However, one of the film’s major focuses is the special effects and camera-work. Phantasm 5 is a very cheap movie that seriously looked like it was recorded on a simple camcorder. Whilst watching it I was reminded of films such as Alien Blood and Evil Aliens: films that were made on a shoestring budget and recorded on cheap cameras by first or second time filmmakers. It’s not the usual approach taken by a filmmaking legend like Don Coscarelli. Although David Hartman’s team tries to add a lot of visual style through the film’s very colourful lighting and creative shadow-work, there’s no hiding the fact that Phantasm 5 looks like the roughest, cheapest movie out of all the Phantasm films. That’s not to say good films can’t be made on camcorders, but this style is far from what I was expecting from Don Coscarelli 40 years into his filmmaking career.

The special effects, however, are all CGI. The blood, the action, the spheres, the gunshots, even some of the locations, they are all made in post-production using computer generated imagery, and it all looks cheap and nasty. In 2016 CGI had reached a decent place in the film industry, but since Phantasm 5 obviously did not have the budget to be able to afford effective CGI software, the CGI effects look laughably weak. The spheres have no texture or lighting, blood is texture-less, gunshots are obviously edited in Bad Taste style, and the CGI sets lack texture, detail, or effective lighting. Now, this wouldn’t be too much of a problem usually, but Phantasm 5 is so CGI heavy. Not only is it so jarring to experience when stood alongside the physical effects of the previous movies, but the fact that the CGI is so lame and unconvincing makes Phantasm 5 feel ridiculously amateurish.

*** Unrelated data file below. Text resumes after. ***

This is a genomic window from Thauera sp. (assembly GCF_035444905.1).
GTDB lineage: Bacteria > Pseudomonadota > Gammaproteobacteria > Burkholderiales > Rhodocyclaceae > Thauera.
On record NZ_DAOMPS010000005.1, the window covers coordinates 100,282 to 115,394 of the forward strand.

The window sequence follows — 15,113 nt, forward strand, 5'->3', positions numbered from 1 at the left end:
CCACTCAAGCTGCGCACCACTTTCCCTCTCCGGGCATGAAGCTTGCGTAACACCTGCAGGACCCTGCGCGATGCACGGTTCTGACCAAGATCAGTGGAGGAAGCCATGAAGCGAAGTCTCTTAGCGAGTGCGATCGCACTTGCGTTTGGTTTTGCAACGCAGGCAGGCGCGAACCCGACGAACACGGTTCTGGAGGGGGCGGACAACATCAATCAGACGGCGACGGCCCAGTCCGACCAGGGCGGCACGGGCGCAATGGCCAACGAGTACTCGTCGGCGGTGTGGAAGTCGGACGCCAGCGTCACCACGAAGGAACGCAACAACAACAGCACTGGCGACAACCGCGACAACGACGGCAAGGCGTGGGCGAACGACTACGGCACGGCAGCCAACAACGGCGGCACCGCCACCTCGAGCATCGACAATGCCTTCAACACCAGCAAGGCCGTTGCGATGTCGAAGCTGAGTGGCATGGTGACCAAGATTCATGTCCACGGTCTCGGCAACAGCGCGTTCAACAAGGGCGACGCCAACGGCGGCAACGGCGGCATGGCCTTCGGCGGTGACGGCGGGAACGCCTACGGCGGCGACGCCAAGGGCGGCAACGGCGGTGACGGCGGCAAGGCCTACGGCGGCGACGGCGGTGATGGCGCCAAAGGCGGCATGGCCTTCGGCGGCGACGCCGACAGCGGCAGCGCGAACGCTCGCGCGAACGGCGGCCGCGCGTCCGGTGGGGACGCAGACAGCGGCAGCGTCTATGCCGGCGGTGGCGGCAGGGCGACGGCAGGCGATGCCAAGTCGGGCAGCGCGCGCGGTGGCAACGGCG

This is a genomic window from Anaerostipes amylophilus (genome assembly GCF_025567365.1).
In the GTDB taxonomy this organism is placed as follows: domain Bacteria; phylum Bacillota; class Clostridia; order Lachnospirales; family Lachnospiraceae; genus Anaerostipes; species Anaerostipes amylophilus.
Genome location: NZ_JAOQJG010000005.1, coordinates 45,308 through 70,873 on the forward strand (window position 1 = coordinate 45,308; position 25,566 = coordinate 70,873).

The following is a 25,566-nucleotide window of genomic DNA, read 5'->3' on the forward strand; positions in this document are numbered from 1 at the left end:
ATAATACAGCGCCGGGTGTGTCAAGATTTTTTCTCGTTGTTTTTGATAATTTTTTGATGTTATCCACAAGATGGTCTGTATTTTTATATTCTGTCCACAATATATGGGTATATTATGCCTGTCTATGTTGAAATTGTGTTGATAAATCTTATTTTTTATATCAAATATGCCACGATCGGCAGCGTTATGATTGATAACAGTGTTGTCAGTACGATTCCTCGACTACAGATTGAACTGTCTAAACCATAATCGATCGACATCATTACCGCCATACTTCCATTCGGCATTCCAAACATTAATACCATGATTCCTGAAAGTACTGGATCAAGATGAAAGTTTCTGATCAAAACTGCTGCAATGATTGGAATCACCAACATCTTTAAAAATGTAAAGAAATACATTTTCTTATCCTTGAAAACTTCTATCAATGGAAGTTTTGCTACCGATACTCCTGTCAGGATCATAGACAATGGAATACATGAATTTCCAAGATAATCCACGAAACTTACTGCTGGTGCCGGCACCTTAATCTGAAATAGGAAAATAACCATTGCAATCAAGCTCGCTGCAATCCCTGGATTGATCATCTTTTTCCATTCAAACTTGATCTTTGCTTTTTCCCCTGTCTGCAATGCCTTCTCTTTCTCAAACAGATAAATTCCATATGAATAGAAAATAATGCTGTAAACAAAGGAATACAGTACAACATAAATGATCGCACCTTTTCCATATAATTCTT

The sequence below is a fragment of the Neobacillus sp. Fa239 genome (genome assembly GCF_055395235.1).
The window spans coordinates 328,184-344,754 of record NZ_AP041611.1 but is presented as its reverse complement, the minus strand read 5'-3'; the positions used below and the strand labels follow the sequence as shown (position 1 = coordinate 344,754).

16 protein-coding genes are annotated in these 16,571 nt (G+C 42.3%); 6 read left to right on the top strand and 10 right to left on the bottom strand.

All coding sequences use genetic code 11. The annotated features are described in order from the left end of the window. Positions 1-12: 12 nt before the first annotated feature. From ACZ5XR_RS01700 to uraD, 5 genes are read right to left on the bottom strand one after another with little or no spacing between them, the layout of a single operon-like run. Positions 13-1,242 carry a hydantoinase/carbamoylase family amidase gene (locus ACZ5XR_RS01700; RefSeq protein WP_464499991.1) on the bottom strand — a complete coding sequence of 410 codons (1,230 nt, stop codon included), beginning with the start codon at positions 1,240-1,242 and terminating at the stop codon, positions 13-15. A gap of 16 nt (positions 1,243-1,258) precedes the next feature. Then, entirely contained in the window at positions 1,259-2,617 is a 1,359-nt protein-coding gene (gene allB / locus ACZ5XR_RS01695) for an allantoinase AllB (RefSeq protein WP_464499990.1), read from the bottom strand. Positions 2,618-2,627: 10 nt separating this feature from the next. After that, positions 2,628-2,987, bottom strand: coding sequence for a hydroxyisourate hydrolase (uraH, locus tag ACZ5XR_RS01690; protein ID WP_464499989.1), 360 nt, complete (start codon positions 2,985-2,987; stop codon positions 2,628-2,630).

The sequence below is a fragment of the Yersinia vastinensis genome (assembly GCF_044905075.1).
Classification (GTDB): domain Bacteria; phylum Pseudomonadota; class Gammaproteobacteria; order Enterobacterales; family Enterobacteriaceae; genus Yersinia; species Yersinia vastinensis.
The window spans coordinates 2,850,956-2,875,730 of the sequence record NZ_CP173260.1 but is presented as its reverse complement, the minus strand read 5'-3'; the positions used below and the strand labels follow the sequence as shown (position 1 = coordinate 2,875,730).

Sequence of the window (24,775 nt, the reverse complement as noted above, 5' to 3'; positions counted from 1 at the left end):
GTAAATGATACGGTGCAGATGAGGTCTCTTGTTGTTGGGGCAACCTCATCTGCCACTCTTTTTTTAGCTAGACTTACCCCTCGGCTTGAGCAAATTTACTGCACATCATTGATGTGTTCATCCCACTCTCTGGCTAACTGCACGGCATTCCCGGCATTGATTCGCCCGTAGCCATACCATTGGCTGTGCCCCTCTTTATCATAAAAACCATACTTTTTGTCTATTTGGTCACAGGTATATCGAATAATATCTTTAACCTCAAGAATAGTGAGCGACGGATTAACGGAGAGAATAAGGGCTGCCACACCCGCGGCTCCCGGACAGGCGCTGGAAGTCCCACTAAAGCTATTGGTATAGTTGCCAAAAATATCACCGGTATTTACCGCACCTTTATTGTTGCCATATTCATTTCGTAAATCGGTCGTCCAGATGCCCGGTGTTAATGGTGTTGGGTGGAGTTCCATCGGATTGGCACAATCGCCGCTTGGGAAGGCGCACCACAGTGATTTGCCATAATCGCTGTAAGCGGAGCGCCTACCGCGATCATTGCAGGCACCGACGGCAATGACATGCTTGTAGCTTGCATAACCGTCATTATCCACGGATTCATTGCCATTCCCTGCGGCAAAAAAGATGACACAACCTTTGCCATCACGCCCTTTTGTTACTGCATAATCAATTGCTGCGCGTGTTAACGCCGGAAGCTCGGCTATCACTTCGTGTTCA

Phantasm 5 was nowhere near the sombre farewell or the last big blowout that it needed to be. I feel like Don Coscarelli wanted Phantasm 5 to be both a last big bang and a sombre farewell, but in trying to be both, Phantasm 5 becomes neither. I was very underwhelmed by this movie. The only reason I would recommend this movie is because of the scenes where Reggie is in a rest-home trying to determine fantasy from reality. Those scenes are sympathetic, touching, and they work so well on an emotional scale, but the fact that Phantasm 5 mixes everything else up right until the last second is what really drags the movie down.